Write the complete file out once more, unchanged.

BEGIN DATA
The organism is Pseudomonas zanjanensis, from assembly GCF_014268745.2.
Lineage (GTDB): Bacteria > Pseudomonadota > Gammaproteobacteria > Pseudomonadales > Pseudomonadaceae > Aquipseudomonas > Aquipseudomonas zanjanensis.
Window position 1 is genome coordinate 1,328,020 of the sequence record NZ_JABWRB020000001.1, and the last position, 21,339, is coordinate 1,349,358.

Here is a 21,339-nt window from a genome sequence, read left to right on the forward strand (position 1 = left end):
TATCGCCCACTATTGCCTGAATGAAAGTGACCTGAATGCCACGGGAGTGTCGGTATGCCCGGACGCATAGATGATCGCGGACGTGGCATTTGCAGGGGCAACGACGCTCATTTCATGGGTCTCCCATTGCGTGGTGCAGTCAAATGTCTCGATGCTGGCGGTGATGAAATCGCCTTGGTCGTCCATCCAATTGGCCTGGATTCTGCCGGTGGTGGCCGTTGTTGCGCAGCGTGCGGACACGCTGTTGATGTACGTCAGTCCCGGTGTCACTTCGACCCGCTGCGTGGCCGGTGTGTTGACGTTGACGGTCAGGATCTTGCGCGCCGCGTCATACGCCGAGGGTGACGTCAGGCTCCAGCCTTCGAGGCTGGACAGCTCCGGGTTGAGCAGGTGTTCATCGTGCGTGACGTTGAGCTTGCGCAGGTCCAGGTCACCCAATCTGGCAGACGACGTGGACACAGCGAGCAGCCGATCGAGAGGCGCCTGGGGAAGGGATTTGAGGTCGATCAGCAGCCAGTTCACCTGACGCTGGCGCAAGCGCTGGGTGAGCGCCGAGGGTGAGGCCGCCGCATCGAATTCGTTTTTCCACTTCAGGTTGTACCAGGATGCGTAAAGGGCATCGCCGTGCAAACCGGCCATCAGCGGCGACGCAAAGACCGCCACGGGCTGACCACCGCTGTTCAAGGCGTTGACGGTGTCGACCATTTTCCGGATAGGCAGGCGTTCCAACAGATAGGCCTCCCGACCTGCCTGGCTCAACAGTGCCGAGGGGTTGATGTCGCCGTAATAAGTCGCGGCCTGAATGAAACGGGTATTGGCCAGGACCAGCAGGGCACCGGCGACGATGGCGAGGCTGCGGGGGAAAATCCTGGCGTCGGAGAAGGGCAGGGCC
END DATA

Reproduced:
The organism is Pseudomonas zanjanensis, from assembly GCF_014268745.2.
Lineage (GTDB): Bacteria > Pseudomonadota > Gammaproteobacteria > Pseudomonadales > Pseudomonadaceae > Aquipseudomonas > Aquipseudomonas zanjanensis.
Window position 1 is genome coordinate 1,328,020 of the sequence record NZ_JABWRB020000001.1, and the last position, 21,339, is coordinate 1,349,358.

Here is a 21,339-nt window from a genome sequence, read left to right on the forward strand (position 1 = left end):
TATCGCCCACTATTGCCTGAATGAAAGTGACCTGAATGCCACGGGAGTGTCGGTATGCCCGGACGCATAGATGATCGCGGACGTGGCATTTGCAGGGGCAACGACGCTCATTTCATGGGTCTCCCATTGCGTGGTGCAGTCAAATGTCTCGATGCTGGCGGTGATGAAATCGCCTTGGTCGTCCATCCAATTGGCCTGGATTCTGCCGGTGGTGGCCGTTGTTGCGCAGCGTGCGGACACGCTGTTGATGTACGTCAGTCCCGGTGTCACTTCGACCCGCTGCGTGGCCGGTGTGTTGACGTTGACGGTCAGGATCTTGCGCGCCGCGTCATACGCCGAGGGTGACGTCAGGCTCCAGCCTTCGAGGCTGGACAGCTCCGGGTTGAGCAGGTGTTCATCGTGCGTGACGTTGAGCTTGCGCAGGTCCAGGTCACCCAATCTGGCAGACGACGTGGACACAGCGAGCAGCCGATCGAGAGGCGCCTGGGGAAGGGATTTGAGGTCGATCAGCAGCCAGTTCACCTGACGCTGGCGCAAGCGCTGGGTGAGCGCCGAGGGTGAGGCCGCCGCATCGAATTCGTTTTTCCACTTCAGGTTGTACCAGGATGCGTAAAGGGCATCGCCGTGCAAACCGGCCATCAGCGGCGACGCAAAGACCGCCACGGGCTGACCACCGCTGTTCAAGGCGTTGACGGTGTCGACCATTTTCCGGATAGGCAGGCGTTCCAACAGATAGGCCTCCCGACCTGCCTGGCTCAACAGTGCCGAGGGGTTGATGTCGCCGTAATAAGTCGCGGCCTGAATGAAACGGGTATTGGCCAGGACCAGCAGGGCACCGGCGACGATGGCGAGGCTGCGGGGGAAAATCCTGGCGTCGGAGAAGGGCAGGGCC